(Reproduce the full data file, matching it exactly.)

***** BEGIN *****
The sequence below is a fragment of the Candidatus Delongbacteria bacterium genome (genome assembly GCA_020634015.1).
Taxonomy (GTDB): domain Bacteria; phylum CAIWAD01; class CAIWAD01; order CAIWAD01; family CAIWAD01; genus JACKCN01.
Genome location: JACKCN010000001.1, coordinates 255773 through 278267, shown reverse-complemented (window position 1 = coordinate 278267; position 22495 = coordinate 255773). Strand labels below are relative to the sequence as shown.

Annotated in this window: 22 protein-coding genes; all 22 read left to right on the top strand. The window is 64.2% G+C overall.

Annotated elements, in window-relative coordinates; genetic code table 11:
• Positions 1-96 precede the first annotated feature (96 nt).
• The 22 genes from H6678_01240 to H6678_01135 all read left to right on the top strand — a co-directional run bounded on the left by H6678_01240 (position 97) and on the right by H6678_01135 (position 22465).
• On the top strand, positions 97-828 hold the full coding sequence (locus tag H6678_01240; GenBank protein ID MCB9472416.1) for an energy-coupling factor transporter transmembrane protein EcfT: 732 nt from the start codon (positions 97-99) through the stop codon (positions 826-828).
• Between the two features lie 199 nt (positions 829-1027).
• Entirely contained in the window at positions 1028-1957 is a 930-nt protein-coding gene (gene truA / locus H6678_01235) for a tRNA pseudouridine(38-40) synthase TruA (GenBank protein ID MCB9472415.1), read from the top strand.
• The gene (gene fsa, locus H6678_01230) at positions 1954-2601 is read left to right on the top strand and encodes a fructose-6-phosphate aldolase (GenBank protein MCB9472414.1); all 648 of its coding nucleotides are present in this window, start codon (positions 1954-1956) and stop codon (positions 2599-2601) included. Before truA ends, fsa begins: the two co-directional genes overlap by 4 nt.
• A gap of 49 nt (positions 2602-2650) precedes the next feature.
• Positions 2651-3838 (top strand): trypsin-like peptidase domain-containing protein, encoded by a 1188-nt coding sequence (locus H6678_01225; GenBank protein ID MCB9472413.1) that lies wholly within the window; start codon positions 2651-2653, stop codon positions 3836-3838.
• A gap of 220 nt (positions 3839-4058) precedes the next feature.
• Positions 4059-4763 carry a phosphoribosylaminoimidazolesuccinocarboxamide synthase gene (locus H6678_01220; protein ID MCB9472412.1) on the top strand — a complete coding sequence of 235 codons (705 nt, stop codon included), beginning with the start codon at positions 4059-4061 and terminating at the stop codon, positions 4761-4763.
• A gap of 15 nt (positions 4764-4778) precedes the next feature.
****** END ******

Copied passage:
The sequence below is a fragment of the Candidatus Delongbacteria bacterium genome (genome assembly GCA_020634015.1).
Taxonomy (GTDB): domain Bacteria; phylum CAIWAD01; class CAIWAD01; order CAIWAD01; family CAIWAD01; genus JACKCN01.
Genome location: JACKCN010000001.1, coordinates 255773 through 278267, shown reverse-complemented (window position 1 = coordinate 278267; position 22495 = coordinate 255773). Strand labels below are relative to the sequence as shown.

Annotated in this window: 22 protein-coding genes; all 22 read left to right on the top strand. The window is 64.2% G+C overall.

Annotated elements, in window-relative coordinates; genetic code table 11:
• Positions 1-96 precede the first annotated feature (96 nt).
• The 22 genes from H6678_01240 to H6678_01135 all read left to right on the top strand — a co-directional run bounded on the left by H6678_01240 (position 97) and on the right by H6678_01135 (position 22465).
• On the top strand, positions 97-828 hold the full coding sequence (locus tag H6678_01240; GenBank protein ID MCB9472416.1) for an energy-coupling factor transporter transmembrane protein EcfT: 732 nt from the start codon (positions 97-99) through the stop codon (positions 826-828).
• Between the two features lie 199 nt (positions 829-1027).
• Entirely contained in the window at positions 1028-1957 is a 930-nt protein-coding gene (gene truA / locus H6678_01235) for a tRNA pseudouridine(38-40) synthase TruA (GenBank protein ID MCB9472415.1), read from the top strand.
• The gene (gene fsa, locus H6678_01230) at positions 1954-2601 is read left to right on the top strand and encodes a fructose-6-phosphate aldolase (GenBank protein MCB9472414.1); all 648 of its coding nucleotides are present in this window, start codon (positions 1954-1956) and stop codon (positions 2599-2601) included. Before truA ends, fsa begins: the two co-directional genes overlap by 4 nt.
• A gap of 49 nt (positions 2602-2650) precedes the next feature.
• Positions 2651-3838 (top strand): trypsin-like peptidase domain-containing protein, encoded by a 1188-nt coding sequence (locus H6678_01225; GenBank protein ID MCB9472413.1) that lies wholly within the window; start codon positions 2651-2653, stop codon positions 3836-3838.
• A gap of 220 nt (positions 3839-4058) precedes the next feature.
• Positions 4059-4763 carry a phosphoribosylaminoimidazolesuccinocarboxamide synthase gene (locus H6678_01220; protein ID MCB9472412.1) on the top strand — a complete coding sequence of 235 codons (705 nt, stop codon included), beginning with the start codon at positions 4059-4061 and terminating at the stop codon, positions 4761-4763.
• A gap of 15 nt (positions 4764-4778) precedes the next feature.